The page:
Songs of Labor, and Other Poems

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Ticknor, Reed, and Fields, 1851 - 127 pages

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Page 39 - Heap high the farmer's wintry hoard ! Heap high the golden corn ! No richer gift has Autumn poured From out her lavish horn ! Let other lands, exulting, glean The apple from the pine, The orange from its glossy green, The cluster from the vine...
Page 93 - Revile him not — the Tempter hath A snare for all ; And pitying tears, not scorn and wrath, Befit his fall! Oh ! dumb be passion's stormy rage, \ When he who might Have lighted up and led his age, Falls back in night.
Page 6 - So haply these, my simple lays Of homely toil, may serve to show The orchard bloom and tasselled maize That skirt and gladden duty's ways, The unsung beauty hid life's common things below...
Page 36 - The summer grains were harvested ; the stubble-fields lay dry, Where June winds rolled, in light and shade, the pale green waves of rye ; But still, on gentle hill-slopes, in valleys fringed with wood, Ungathered, bleaching in the sun, the heavy corn crop stood. Bent low, by autumn's wind and rain, through husks that, dry and sere, Unfolded...
Page 13 - THE SHIP-BUILDERS. THE sky is ruddy in the East, The earth is gray below, And, spectral in the river-mist, The ship's white timbers show. Then let the sounds of measured stroke And grating saw begin ; The...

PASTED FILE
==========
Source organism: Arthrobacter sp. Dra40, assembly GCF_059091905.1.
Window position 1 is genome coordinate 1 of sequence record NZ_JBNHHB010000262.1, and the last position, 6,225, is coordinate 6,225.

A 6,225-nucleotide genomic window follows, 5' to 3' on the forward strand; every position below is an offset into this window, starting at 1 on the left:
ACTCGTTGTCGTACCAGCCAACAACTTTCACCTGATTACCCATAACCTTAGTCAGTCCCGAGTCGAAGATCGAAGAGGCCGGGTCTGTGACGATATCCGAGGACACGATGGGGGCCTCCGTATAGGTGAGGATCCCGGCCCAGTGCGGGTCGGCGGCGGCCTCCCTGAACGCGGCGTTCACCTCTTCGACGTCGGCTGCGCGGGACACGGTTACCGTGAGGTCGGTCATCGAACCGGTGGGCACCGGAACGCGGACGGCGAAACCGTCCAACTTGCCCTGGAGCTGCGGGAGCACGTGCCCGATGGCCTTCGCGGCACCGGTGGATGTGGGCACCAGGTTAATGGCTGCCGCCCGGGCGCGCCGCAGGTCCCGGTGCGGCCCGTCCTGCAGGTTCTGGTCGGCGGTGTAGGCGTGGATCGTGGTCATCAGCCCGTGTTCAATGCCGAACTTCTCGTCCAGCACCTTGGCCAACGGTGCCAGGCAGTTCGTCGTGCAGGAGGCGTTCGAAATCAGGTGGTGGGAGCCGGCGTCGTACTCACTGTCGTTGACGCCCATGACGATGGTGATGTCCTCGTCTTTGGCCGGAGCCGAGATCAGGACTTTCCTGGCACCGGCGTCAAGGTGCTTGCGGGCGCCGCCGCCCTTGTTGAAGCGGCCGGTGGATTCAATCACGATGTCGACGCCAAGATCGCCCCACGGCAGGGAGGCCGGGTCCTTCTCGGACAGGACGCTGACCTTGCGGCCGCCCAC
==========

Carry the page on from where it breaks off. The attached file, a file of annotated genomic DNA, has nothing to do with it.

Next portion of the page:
Page 40 - We dropped the seed o'er hill and plain Beneath the sun of May, And frightened from our sprouting grain The robber crows away. All through the long, bright days of June Its leaves grew green and fair, And waved in hot midsummer's noon Its soft and yellow hair. And now, with autumn's moonlit eves, Its harvest- time has come, We pluck away the frosted leaves, And bear the treasure home.
Page 94 - But let its humbled sons, instead, From sea to lake, A long lament, as for the dead, In sadness make. Of all we loved and honored, naught Save power remains; A fallen angel's pride of thought, Still strong in chains.
Page 61 - I hear the far-off voyager's horn ; I see the Yankee's trail — His foot on every mountain-pass, On every stream his sail.
Page 29 - HITRKAH ! the seaward breezes Sweep down the bay amain ; Heave up, my lads, the anchor ! Run up the sail again ! Leave to the lubber landsmen The rail-car and the steed ; The stars of heaven shall guide us, The breath of heaven shall speed.

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